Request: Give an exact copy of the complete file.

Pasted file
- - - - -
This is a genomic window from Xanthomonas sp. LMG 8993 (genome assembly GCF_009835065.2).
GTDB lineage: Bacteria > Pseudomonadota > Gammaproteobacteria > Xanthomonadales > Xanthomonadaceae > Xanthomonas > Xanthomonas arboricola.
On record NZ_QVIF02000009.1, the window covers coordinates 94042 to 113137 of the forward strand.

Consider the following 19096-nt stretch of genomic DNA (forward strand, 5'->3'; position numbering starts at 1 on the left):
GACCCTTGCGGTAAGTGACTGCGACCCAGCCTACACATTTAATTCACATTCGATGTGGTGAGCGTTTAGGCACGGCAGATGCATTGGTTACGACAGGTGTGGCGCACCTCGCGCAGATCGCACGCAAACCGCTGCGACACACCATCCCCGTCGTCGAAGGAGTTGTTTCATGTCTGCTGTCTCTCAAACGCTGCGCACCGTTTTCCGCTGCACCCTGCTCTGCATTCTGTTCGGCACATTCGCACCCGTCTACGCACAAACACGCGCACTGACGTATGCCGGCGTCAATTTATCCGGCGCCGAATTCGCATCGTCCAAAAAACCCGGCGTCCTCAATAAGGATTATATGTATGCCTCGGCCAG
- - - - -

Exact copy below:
This is a genomic window from Xanthomonas sp. LMG 8993 (genome assembly GCF_009835065.2).
GTDB lineage: Bacteria > Pseudomonadota > Gammaproteobacteria > Xanthomonadales > Xanthomonadaceae > Xanthomonas > Xanthomonas arboricola.
On record NZ_QVIF02000009.1, the window covers coordinates 94042 to 113137 of the forward strand.

Consider the following 19096-nt stretch of genomic DNA (forward strand, 5'->3'; position numbering starts at 1 on the left):
GACCCTTGCGGTAAGTGACTGCGACCCAGCCTACACATTTAATTCACATTCGATGTGGTGAGCGTTTAGGCACGGCAGATGCATTGGTTACGACAGGTGTGGCGCACCTCGCGCAGATCGCACGCAAACCGCTGCGACACACCATCCCCGTCGTCGAAGGAGTTGTTTCATGTCTGCTGTCTCTCAAACGCTGCGCACCGTTTTCCGCTGCACCCTGCTCTGCATTCTGTTCGGCACATTCGCACCCGTCTACGCACAAACACGCGCACTGACGTATGCCGGCGTCAATTTATCCGGCGCCGAATTCGCATCGTCCAAAAAACCCGGCGTCCTCAATAAGGATTATATGTATGCCTCGGCCAG